Secrets of a sordid past are returning again to haunt the Marist Brothers in Canberra, with a new publication this week revealing a priest alleged to have sexually assaulted one young man more than 100 times served in a teaching role in the ACT in the early 1980s.
Brother Geoffrey "Coman" Sykes, now deceased, taught year 10 in Canberra in 1982-83 and coached rugby for the school.
Marist College Canberra was seen as the worst Catholic school in the nation when it came to child sex abuse, with 63 claims of sexual abuse made during the Royal Commission into Institutional Responses into Child Sexual Abuse.
Former student and now Bravehearts ambassador Damian De Marco believed the total number of victims at Marist College Canberra would be much higher.
Notorious paedophile priest John "Brother Kostka" Chute also taught at Marist College in Canberra during the 1980s. Chute had pleaded guilty in 2008 to a large number of historical sex abuse charges against 19 children and spent at least two years in jail.
He subsequently faced 16 charges against six victims between 1979 and 1986, including 14 counts of indecent assault of a minor, one charge of buggery without consent and one charge of an act of indecency with a minor. He was found unfit to plea last year.
The latest revelations about Sykes, published in the book Altar Boys, follow on from previous allegations against Marist staff in Canberra, including those against a former headmaster, Brother Christopher Wade.
Brother Wade, also known as William Henry Wade, was the headmaster of Marist College Canberra from 1993 to 2000, when he retired. The indecent assault charges stem from his time at Marist College Kogarah in the late 1970s, well before he arrived in Canberra. He was jailed by a Sydney court for a minimum of nine months in November 2017.
Brother Sykes, described by author Suzanne Smith as an influential and senior team leader, was one of two Marist Brothers who devised a plan in the early 1970s for a series of "retreats" for young men who may aspire to the priesthood.
One of the retreat locations was at a stately home in Mittagong, in the Southern Highlands.
Ms Smith described how Sykes and another brother came up with an effective selection process for the retreats, one that involved identifying the "better boys".
It was Sykes' belief that if they could get a "group of their better boys to Mittagong for a leadership course ... for a few days during school time, then after some good liturgies and a faith experience, they might be ready to talk about vocations to the priesthood or a religious life", the book says.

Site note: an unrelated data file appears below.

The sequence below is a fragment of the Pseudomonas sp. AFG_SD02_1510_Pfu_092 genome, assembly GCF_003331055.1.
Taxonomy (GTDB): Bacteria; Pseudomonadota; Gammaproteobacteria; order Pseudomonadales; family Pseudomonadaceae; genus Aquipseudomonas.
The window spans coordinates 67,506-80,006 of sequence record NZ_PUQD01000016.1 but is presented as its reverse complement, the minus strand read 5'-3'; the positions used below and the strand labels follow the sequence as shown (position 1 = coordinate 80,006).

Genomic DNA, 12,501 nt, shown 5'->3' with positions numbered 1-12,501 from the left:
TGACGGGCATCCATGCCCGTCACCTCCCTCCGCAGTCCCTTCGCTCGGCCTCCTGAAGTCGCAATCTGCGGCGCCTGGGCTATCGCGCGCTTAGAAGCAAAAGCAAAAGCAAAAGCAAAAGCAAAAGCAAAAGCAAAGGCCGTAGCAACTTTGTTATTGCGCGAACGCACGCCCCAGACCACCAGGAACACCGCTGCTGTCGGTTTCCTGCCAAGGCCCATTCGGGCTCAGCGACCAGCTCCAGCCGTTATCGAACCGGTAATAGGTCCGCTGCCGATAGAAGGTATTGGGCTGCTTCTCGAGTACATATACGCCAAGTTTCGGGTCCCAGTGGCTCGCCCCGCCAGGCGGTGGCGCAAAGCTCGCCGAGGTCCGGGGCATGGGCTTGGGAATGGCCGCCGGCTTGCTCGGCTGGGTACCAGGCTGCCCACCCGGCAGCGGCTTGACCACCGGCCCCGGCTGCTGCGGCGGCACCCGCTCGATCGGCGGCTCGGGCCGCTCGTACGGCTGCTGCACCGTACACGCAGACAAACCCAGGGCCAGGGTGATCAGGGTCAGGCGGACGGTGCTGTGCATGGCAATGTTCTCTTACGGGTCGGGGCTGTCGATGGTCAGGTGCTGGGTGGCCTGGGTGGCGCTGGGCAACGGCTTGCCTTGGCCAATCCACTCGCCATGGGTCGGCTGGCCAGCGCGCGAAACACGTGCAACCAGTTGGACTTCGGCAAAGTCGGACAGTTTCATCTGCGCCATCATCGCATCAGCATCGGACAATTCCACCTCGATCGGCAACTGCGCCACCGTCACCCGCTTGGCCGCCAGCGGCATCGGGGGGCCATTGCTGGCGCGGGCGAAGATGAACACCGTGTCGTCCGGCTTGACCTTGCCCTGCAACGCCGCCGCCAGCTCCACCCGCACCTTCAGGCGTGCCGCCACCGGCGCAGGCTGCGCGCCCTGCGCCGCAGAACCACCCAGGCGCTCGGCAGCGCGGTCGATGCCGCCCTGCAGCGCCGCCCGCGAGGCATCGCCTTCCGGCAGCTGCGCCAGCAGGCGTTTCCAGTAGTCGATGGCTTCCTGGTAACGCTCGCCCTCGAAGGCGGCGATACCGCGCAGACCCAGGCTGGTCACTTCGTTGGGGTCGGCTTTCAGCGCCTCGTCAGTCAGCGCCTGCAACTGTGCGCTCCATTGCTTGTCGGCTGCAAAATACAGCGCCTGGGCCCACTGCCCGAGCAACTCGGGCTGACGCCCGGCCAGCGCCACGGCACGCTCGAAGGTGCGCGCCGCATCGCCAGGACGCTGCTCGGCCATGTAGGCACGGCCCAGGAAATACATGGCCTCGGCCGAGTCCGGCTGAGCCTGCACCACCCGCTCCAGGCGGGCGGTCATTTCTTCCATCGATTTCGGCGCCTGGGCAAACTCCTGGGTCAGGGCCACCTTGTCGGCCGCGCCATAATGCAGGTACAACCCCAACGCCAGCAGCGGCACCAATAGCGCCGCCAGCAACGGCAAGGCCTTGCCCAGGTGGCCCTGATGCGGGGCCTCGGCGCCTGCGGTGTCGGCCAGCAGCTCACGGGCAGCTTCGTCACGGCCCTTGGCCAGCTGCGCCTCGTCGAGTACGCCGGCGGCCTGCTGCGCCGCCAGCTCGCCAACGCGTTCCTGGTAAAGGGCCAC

Brother Coman had been involved in a growing movement, the Christian Living Camps, since the 1960s. The formation of the Youth Retreat Teams within the Marist Brothers was his brainchild.
Students at Marist Brothers schools in Sydney, Maitland, Newcastle and Canberra participated in the program.
It was during these retreats that Brother Coman Sykes was to prey upon a powerless student, Glen Walsh, and commit acts of numerous acts of indecency on him.
Raised in Newcastle, Mr Walsh aspired to becoming a brother and trained as a live-in "postulant" at the Catholic Teachers College in Sydney's Castle Hill.
Brother Coman, then 52, lived on the lower floor with the new recruits and was responsible for the postulants' "spiritual formation". He showed a particular interest in Glen and when the young man fell ill, suggested he recuperate at a house at Leura, west of Sydney.
It was at that Marist brothers-owned house where Brother Coman, 34 years older than his victim, preyed upon the young man, sexually assaulting him on an almost nightly basis.
In the end, after around 100 such assaults, Glen Walsh left the order in May 1981.
As Ms Smith described in her book: "He'd had enough of being a target."
A little over a year later, Sykes was in charge of year 10 boys at Marist College in Canberra.
Mr Walsh remained a devout Catholic and after a lengthy break which included teaching on a remote island off Papua New Guinea, he returned to join a seminary, studied to become a priest and was later ordained.
Tragically, he later committed suicide when the Church and the Bishop, to whom he confided Sykes' offences against him, failed to acknowledge its misdeeds.
In 1995, the wall of silence which had protected the Catholic priesthood started to tumble with the charging of Father Vince Ryan, whose range of sexual abuse offences against dozens of young men over a lengthy period of time became national news.
"The Church hierarchy, until then, had thought the police knew their place when it came to Church business," Ms Smith wrote in Altar Boys.
"There was an unsaid pact that officers wouldn't pry too much into Church affairs. When similar complaints had been made to police, these matters had been handled in secret; the Church had moved the offending priest out of the jurisdiction.
"But now stories of clerical paedophile clusters were hitting the media, and ... the veil of secrecy was slowly being lifted."
Father Ryan's car was seized and examined. In it they found a list of altar boys, all victims, with a cross drawn next to each of the names.